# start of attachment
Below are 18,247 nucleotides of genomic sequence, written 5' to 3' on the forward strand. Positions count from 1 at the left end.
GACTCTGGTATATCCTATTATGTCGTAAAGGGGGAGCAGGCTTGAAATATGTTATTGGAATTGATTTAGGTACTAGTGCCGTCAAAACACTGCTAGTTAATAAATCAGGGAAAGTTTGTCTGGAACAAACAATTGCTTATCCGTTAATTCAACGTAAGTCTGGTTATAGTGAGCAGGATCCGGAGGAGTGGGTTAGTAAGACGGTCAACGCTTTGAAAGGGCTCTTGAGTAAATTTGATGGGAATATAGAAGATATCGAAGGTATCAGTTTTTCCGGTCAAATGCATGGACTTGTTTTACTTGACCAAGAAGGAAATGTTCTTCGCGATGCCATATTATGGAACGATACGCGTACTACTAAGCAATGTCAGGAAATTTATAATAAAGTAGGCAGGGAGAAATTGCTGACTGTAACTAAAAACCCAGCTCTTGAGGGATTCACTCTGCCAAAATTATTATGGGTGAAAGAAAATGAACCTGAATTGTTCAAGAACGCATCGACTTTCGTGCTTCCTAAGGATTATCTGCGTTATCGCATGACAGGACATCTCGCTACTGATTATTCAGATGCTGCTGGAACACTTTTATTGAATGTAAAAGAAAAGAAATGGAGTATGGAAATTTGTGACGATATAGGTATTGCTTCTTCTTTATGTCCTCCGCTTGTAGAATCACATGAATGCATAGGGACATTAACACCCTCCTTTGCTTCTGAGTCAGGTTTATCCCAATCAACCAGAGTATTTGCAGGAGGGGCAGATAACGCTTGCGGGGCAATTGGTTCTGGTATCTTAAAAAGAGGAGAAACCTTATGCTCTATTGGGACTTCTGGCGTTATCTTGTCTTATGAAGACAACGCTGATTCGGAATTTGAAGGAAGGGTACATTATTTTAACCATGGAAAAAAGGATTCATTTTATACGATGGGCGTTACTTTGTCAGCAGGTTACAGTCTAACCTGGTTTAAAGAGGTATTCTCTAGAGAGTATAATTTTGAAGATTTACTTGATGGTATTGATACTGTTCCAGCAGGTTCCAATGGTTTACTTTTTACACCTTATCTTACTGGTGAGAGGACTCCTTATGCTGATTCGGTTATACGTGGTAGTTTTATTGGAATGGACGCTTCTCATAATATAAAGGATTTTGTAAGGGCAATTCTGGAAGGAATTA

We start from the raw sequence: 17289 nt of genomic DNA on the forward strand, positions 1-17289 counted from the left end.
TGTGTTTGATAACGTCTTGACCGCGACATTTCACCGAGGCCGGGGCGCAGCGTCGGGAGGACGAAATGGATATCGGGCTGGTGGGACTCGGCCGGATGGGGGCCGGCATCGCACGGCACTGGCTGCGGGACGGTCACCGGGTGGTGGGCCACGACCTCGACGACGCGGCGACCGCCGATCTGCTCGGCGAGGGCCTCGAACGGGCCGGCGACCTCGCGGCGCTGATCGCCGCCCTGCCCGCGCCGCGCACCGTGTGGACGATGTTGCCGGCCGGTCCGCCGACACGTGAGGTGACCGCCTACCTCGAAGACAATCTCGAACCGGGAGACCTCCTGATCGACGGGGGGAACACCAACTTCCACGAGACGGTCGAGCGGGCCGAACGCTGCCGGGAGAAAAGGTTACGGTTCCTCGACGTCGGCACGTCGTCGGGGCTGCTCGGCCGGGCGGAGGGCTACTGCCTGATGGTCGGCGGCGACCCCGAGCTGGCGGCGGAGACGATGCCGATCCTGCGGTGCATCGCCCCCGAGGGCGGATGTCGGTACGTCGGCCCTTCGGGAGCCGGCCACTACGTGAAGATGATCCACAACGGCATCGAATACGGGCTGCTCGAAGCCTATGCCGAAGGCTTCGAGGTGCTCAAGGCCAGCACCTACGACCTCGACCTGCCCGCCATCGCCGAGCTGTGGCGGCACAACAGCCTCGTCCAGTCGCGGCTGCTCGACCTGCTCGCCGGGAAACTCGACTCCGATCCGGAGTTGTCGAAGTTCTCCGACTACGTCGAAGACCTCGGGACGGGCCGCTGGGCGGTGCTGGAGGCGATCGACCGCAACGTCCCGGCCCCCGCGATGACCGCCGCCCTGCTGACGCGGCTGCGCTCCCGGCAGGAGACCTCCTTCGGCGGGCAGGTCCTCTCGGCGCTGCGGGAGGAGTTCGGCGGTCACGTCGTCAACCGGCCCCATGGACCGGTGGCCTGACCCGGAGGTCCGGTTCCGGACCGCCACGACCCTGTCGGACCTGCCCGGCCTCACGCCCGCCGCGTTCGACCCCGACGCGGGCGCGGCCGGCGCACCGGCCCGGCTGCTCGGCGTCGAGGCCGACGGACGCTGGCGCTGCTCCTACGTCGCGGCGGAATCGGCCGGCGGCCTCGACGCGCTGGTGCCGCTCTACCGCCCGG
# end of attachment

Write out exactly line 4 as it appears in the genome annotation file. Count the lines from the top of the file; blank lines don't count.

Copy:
TGTGTTTGATAACGTCTTGACCGCGACATTTCACCGAGGCCGGGGCGCAGCGTCGGGAGGACGAAATGGATATCGGGCTGGTGGGACTCGGCCGGATGGGGGCCGGCATCGCACGGCACTGGCTGCGGGACGGTCACCGGGTGGTGGGCCACGACCTCGACGACGCGGCGACCGCCGATCTGCTCGGCGAGGGCCTCGAACGGGCCGGCGACCTCGCGGCGCTGATCGCCGCCCTGCCCGCGCCGCGCACCGTGTGGACGATGTTGCCGGCCGGTCCGCCGACACGTGAGGTGACCGCCTACCTCGAAGACAATCTCGAACCGGGAGACCTCCTGATCGACGGGGGGAACACCAACTTCCACGAGACGGTCGAGCGGGCCGAACGCTGCCGGGAGAAAAGGTTACGGTTCCTCGACGTCGGCACGTCGTCGGGGCTGCTCGGCCGGGCGGAGGGCTACTGCCTGATGGTCGGCGGCGACCCCGAGCTGGCGGCGGAGACGATGCCGATCCTGCGGTGCATCGCCCCCGAGGGCGGATGTCGGTACGTCGGCCCTTCGGGAGCCGGCCACTACGTGAAGATGATCCACAACGGCATCGAATACGGGCTGCTCGAAGCCTATGCCGAAGGCTTCGAGGTGCTCAAGGCCAGCACCTACGACCTCGACCTGCCCGCCATCGCCGAGCTGTGGCGGCACAACAGCCTCGTCCAGTCGCGGCTGCTCGACCTGCTCGCCGGGAAACTCGACTCCGATCCGGAGTTGTCGAAGTTCTCCGACTACGTCGAAGACCTCGGGACGGGCCGCTGGGCGGTGCTGGAGGCGATCGACCGCAACGTCCCGGCCCCCGCGATGACCGCCGCCCTGCTGACGCGGCTGCGCTCCCGGCAGGAGACCTCCTTCGGCGGGCAGGTCCTCTCGGCGCTGCGGGAGGAGTTCGGCGGTCACGTCGTCAACCGGCCCCATGGACCGGTGGCCTGACCCGGAGGTCCGGTTCCGGACCGCCACGACCCTGTCGGACCTGCCCGGCCTCACGCCCGCCGCGTTCGACCCCGACGCGGGCGCGGCCGGCGCACCGGCCCGGCTGCTCGGCGTCGAGGCCGACGGACGCTGGCGCTGCTCCTACGTCGCGGCGGAATCGGCCGGCGGCCTCGACGCGCTGGTGCCGCTCTACCGCCCGG